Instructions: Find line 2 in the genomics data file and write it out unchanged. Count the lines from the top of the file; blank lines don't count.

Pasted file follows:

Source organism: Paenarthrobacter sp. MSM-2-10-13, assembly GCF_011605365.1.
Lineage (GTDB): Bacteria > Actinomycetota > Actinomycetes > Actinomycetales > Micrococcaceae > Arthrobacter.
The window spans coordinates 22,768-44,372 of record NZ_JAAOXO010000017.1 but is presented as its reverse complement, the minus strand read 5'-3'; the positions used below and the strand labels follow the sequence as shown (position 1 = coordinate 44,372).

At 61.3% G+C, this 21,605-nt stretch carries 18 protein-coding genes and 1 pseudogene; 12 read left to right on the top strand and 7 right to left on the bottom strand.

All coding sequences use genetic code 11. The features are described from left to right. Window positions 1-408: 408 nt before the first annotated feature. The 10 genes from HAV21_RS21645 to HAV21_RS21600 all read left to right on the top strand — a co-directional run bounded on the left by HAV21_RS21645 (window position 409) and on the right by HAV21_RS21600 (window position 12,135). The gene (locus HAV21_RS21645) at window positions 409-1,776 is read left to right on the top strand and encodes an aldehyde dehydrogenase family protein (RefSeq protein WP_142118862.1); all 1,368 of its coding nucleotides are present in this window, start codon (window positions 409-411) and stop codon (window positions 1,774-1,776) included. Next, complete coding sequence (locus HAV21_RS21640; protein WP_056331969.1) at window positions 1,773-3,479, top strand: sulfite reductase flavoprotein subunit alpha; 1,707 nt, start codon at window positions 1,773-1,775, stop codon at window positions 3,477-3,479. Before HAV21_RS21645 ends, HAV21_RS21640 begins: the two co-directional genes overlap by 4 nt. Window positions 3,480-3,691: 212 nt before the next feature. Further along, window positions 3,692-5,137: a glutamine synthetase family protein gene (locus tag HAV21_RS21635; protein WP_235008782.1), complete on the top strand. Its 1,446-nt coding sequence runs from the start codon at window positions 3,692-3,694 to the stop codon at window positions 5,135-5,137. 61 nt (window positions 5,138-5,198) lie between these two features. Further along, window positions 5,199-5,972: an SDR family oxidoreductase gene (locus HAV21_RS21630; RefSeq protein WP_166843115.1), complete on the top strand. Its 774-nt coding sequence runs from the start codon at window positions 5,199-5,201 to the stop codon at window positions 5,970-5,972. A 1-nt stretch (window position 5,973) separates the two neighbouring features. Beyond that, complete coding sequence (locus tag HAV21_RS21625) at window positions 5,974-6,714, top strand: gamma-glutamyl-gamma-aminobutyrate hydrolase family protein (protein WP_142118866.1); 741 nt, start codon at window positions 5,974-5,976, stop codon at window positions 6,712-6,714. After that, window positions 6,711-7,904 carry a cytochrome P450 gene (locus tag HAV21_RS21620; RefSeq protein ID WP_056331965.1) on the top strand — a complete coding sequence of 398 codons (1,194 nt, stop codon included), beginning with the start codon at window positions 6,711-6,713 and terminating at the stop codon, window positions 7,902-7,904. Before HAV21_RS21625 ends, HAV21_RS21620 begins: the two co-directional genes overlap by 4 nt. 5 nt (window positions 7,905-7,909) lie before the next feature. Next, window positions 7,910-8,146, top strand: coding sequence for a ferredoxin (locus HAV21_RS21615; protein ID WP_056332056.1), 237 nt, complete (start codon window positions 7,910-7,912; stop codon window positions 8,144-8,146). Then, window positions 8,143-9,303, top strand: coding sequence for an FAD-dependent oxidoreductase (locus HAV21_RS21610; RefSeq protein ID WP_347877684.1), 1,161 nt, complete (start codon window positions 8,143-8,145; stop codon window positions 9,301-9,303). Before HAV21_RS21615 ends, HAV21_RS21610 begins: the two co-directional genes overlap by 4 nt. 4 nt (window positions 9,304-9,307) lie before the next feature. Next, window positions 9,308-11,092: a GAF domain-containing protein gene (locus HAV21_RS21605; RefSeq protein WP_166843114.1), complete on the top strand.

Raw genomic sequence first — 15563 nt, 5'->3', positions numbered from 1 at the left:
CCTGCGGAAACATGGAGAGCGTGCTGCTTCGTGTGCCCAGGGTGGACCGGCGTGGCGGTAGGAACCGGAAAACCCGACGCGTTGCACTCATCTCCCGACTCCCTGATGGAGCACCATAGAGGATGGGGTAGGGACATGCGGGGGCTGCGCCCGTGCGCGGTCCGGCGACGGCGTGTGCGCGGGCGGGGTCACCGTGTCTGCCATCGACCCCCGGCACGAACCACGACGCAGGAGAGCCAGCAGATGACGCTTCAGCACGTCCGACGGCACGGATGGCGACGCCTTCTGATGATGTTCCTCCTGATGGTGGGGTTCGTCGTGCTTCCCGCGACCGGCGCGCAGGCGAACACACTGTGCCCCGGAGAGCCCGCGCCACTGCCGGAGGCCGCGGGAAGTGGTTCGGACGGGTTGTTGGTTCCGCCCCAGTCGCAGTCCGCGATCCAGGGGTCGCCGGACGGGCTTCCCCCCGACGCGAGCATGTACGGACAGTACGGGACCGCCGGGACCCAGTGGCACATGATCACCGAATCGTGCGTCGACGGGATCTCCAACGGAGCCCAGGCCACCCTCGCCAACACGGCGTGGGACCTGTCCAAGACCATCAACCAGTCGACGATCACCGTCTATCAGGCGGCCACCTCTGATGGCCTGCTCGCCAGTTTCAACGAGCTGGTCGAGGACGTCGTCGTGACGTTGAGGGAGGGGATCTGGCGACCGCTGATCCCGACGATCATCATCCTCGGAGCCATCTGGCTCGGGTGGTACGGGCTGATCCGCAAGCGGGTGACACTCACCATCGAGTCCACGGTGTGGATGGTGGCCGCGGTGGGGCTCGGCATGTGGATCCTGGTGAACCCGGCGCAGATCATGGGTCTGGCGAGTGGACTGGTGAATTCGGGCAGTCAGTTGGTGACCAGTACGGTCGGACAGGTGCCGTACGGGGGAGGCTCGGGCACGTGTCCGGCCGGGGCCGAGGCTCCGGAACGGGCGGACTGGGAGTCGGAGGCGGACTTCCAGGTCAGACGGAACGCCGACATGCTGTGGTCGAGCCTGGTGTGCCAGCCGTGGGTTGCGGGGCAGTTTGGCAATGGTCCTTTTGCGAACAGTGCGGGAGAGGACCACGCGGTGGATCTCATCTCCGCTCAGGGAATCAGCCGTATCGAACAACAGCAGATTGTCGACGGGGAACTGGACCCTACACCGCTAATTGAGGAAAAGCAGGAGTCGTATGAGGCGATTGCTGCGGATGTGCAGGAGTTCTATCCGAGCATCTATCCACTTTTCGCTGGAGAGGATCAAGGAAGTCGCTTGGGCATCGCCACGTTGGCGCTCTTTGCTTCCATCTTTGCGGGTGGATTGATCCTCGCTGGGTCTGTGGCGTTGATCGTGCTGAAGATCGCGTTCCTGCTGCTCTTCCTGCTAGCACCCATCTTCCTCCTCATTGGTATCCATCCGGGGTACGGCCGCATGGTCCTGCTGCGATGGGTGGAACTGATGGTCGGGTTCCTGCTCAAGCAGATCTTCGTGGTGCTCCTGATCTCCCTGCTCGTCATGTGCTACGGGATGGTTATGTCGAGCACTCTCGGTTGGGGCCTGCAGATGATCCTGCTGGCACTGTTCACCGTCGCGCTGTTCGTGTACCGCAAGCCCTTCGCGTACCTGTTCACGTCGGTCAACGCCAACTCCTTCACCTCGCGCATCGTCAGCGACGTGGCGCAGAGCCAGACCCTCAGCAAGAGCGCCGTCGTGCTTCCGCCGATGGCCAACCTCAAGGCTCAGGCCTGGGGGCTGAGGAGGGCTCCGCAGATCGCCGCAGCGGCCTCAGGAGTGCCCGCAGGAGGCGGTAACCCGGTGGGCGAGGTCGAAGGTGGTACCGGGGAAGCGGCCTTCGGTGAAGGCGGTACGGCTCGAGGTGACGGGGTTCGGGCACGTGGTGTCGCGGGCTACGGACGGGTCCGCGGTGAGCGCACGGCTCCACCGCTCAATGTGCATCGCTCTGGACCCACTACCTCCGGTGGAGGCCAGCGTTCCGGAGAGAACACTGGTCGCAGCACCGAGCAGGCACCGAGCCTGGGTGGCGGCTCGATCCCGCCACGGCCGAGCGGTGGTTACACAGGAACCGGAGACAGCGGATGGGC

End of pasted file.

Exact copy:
Lineage (GTDB): Bacteria > Actinomycetota > Actinomycetes > Actinomycetales > Micrococcaceae > Arthrobacter.